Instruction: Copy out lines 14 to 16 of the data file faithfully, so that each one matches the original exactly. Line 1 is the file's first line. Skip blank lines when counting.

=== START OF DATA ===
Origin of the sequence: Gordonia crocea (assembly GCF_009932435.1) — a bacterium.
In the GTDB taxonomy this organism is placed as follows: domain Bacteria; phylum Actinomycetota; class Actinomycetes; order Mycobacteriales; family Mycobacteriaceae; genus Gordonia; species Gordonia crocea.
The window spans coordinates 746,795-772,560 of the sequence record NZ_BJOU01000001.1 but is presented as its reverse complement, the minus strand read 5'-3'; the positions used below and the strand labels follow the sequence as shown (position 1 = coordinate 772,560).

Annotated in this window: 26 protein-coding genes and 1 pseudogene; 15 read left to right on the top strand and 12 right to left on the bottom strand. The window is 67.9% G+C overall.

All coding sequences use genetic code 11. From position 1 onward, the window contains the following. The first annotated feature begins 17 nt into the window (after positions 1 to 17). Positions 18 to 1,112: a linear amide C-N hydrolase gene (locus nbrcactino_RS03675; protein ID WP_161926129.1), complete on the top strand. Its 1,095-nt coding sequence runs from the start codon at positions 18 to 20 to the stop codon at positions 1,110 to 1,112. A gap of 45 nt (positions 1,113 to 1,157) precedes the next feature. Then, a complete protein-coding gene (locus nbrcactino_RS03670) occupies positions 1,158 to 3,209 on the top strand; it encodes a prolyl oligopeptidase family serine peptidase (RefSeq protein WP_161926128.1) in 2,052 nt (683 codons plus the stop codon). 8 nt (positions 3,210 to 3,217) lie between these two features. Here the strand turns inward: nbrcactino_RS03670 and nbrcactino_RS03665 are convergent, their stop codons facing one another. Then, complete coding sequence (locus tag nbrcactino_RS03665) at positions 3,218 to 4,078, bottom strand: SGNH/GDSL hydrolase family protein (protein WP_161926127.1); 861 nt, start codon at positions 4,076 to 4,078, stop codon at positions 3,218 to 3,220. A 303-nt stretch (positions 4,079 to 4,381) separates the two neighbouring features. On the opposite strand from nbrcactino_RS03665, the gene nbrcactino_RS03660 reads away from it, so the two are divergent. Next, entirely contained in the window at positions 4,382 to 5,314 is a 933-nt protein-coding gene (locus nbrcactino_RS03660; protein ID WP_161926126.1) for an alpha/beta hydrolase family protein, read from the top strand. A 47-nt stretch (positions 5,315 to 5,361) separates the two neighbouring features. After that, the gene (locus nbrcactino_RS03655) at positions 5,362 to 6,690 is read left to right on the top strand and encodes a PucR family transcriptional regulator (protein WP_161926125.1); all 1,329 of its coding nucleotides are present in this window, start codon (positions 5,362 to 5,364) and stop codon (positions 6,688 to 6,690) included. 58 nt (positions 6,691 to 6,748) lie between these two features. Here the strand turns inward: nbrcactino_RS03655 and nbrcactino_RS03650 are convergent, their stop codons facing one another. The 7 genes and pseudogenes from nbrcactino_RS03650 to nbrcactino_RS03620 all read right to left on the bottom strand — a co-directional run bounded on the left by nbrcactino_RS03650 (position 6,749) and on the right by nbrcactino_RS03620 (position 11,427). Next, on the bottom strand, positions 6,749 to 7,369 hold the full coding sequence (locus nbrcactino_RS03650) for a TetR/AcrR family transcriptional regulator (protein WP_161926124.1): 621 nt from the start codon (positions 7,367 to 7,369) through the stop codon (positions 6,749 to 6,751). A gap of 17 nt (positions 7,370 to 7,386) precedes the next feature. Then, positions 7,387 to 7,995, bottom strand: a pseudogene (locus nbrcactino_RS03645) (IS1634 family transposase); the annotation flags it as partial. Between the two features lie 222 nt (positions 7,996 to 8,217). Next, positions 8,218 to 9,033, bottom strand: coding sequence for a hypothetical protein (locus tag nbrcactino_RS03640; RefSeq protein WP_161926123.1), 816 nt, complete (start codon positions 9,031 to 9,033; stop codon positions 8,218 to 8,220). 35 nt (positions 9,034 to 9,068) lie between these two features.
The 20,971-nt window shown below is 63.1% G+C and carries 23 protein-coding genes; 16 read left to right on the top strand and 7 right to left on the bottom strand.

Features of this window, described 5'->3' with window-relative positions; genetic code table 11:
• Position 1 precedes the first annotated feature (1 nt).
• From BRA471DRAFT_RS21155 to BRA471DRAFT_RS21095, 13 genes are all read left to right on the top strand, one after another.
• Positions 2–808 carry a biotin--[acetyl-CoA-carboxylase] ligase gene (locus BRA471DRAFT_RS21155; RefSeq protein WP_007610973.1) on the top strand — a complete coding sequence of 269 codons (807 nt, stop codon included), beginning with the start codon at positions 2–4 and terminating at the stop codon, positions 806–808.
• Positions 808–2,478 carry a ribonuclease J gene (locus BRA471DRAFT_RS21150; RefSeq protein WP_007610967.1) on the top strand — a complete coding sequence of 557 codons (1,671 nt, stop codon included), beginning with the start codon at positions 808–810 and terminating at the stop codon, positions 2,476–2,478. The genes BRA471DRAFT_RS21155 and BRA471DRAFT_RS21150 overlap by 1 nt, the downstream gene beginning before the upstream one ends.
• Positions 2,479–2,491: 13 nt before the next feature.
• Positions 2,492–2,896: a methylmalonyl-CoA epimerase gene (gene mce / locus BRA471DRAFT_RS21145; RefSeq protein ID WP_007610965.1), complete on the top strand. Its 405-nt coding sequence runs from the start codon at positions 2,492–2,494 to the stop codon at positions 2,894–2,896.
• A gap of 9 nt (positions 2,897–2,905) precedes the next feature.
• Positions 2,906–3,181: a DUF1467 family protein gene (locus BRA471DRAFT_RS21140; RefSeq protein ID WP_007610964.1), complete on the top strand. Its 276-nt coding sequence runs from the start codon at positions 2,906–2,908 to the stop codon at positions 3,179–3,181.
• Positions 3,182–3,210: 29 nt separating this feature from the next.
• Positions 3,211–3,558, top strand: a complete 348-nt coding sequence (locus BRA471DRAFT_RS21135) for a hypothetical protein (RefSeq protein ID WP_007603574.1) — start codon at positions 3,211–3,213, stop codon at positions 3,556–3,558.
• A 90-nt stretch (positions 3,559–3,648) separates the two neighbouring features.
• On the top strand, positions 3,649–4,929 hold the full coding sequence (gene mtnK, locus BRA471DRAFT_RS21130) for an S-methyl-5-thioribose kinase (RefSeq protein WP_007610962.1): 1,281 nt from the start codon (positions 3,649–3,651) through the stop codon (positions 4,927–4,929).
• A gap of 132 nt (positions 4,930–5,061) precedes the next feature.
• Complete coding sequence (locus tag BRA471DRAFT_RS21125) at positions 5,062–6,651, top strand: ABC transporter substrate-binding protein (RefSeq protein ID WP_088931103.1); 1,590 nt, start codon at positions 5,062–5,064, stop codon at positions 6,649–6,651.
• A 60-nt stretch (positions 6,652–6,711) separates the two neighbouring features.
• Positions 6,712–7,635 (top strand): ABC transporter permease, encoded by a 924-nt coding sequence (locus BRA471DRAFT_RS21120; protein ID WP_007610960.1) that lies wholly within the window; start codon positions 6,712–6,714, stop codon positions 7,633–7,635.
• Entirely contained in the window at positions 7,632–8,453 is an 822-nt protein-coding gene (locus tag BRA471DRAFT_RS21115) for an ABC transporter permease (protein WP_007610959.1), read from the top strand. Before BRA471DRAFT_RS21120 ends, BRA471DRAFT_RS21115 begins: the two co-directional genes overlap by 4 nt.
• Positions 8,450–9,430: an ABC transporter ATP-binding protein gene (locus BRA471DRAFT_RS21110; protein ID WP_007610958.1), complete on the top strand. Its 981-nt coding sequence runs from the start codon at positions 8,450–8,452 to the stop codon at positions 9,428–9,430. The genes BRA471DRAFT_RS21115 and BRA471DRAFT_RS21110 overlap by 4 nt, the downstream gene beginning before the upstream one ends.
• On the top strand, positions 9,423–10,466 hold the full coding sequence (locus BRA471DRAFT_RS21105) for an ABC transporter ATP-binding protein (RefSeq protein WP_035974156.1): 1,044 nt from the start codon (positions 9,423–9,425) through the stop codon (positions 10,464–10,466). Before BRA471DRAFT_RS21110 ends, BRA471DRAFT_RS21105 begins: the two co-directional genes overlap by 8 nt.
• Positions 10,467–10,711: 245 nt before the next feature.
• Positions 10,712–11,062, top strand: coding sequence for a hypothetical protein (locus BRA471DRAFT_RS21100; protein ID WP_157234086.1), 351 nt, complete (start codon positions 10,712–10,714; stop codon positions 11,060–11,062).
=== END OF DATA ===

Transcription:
• A gap of 9 nt (positions 2,897–2,905) precedes the next feature.
• Positions 2,906–3,181: a DUF1467 family protein gene (locus BRA471DRAFT_RS21140; RefSeq protein ID WP_007610964.1), complete on the top strand. Its 276-nt coding sequence runs from the start codon at positions 2,906–2,908 to the stop codon at positions 3,179–3,181.
• Positions 3,182–3,210: 29 nt separating this feature from the next.